What a summer we have had! Rather than traveling to distant places, we've spent the whole summer together here at home. Being home, I've appreciated all of the nature and wildlife which surround us here next to the vineyards in The Brogue. I have been much more deliberately aware of all of these treasures than ever before.
One very special kind of visitor to our place every summer are ruby-throated hummingbirds. We put the feeders out for them every year and keep the sweet food in those feeders (a ratio of 4 parts water to 1 part sugar) well supplied.
This year our first hummingbird visitor was a female who showed up in mid-May. She had a preference for sitting on the fence right outside my office window, so I had many great opportunities to observe and photo her up close.
Midsummer, the hummingbird sightings continued, both at our feeders and among the garden flowers, particularly the zinnias. It was always females or juveniles that I spotted. Any day that I took the time to record a certain bird hovering over a bright bloom was a good day.
At this point in the year, turning the page into the next season, I start wondering when our hummingbird friends will take leave and head south again. Knowing that their sojourn will be finite makes me appreciate the times when I do still see them.
Today was quite remarkable, actually, in terms of my time with these birds. I spent a while this morning watching one bird with a single jewel in its gorget. Even though there wasn't much sunlight, every once in a while, while this one darted around the honeysuckle blossoms, there would be a little sparkle of gold.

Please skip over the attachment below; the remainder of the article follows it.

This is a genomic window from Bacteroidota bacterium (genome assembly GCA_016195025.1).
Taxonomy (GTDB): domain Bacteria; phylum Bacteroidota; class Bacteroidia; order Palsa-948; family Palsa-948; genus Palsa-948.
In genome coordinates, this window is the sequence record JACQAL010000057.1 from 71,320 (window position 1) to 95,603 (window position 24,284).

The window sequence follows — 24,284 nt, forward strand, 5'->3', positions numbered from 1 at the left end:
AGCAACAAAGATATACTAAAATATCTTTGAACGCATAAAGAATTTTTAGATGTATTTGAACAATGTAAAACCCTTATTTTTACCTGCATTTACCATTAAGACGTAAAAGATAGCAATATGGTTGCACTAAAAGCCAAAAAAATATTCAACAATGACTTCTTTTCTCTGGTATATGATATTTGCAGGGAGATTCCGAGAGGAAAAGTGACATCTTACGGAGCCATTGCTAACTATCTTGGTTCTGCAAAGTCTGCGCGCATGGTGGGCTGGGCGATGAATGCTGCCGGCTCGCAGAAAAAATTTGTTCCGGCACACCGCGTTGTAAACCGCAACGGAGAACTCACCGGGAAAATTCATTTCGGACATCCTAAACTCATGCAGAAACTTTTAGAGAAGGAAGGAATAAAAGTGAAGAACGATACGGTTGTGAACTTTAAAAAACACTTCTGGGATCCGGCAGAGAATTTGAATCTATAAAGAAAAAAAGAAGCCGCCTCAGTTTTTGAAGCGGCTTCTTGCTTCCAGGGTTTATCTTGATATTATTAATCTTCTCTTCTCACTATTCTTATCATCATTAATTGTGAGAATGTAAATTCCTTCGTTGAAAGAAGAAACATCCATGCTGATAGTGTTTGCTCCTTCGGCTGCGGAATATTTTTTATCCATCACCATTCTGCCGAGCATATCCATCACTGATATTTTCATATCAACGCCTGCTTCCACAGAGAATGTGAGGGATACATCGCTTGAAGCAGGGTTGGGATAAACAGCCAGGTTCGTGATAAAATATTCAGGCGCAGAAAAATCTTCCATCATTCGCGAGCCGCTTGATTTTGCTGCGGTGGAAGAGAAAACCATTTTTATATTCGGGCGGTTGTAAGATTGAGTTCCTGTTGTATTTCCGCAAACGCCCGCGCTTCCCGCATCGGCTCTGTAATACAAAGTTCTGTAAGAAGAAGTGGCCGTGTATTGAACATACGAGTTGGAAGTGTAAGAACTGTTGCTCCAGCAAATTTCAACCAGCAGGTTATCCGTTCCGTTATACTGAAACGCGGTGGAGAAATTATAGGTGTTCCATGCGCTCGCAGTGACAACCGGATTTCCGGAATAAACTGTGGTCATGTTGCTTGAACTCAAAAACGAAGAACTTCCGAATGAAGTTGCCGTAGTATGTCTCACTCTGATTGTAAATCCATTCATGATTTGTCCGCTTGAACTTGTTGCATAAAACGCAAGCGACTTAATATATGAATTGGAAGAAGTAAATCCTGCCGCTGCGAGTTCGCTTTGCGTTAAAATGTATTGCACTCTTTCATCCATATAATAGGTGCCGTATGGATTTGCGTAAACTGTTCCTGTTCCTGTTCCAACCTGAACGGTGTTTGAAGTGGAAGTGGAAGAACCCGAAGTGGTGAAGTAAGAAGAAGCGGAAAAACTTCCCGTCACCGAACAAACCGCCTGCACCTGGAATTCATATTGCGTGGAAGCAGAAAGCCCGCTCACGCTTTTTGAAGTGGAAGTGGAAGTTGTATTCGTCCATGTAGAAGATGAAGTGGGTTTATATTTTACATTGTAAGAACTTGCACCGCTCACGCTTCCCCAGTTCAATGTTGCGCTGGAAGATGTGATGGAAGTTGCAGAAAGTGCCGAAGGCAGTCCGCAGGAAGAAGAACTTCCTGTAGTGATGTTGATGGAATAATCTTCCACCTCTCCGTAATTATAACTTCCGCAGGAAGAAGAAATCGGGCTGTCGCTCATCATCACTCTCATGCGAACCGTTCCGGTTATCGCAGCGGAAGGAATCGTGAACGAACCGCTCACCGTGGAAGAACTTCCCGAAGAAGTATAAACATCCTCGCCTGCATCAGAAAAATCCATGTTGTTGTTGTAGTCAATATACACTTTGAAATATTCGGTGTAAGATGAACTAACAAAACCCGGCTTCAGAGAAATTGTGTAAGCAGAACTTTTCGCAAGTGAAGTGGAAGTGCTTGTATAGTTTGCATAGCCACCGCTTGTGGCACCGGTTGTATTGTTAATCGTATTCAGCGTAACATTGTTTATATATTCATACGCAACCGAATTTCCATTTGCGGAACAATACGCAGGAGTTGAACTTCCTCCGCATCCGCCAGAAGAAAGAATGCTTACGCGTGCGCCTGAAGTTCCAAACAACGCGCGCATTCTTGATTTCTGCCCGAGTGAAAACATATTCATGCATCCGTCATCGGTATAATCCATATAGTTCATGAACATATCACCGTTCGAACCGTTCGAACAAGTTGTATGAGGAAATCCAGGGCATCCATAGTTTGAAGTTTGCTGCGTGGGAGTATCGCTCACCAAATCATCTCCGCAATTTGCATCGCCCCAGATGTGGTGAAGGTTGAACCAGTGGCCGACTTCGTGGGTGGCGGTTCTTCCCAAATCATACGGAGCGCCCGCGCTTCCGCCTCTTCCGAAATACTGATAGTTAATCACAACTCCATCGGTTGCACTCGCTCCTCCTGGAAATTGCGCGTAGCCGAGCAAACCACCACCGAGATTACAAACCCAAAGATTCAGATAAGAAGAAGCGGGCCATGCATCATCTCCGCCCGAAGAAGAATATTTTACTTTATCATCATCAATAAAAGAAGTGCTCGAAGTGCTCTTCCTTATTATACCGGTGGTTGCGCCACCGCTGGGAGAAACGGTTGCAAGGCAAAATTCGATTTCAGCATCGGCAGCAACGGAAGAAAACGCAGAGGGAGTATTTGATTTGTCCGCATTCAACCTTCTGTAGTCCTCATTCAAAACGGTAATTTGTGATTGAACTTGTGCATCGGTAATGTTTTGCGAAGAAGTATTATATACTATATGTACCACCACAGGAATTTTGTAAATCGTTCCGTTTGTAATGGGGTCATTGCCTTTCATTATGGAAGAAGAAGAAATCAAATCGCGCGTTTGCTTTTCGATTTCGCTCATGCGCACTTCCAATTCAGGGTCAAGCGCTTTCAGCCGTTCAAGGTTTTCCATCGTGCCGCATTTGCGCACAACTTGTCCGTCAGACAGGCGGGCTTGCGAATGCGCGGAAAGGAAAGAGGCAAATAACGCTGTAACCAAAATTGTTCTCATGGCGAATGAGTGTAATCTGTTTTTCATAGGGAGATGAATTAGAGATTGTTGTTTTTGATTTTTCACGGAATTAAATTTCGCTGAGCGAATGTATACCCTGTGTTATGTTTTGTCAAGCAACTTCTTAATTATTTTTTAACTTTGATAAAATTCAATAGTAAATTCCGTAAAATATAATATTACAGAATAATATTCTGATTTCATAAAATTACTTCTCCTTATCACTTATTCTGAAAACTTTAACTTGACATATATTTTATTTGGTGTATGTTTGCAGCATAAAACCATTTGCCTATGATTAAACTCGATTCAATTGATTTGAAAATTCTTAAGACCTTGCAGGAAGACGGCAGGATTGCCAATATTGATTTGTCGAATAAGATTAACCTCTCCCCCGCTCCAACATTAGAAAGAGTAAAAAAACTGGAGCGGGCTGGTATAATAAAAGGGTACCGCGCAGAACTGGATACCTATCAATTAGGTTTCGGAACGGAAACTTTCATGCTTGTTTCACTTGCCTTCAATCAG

And finally, this drizzly afternoon, I had a moment which I've been hoping for, for years: a chance to watch a fully-throated male sipping at the feeder. I'm not sure exactly why the males always have seemed to elude me, at least until now.
This boy actually came right up to our living room picture window and stared me right in the face while hovering. "Come on out," he seemed to be saying. "Here I am. I'll stick around for a bit." Sure enough, because I took the time to go and watch, I was rewarded with a lovely couple of visits.
I always think that we must seem so ponderously slow to hummingbirds, who move and sip and have heartbeats so much faster than our own. They aren't engineered to be able to do something as slow as walk; we aren't engineered to see them as anything other than tiny darting wonders.
Thank you, summer, for bringing our two worlds together, if only for a while.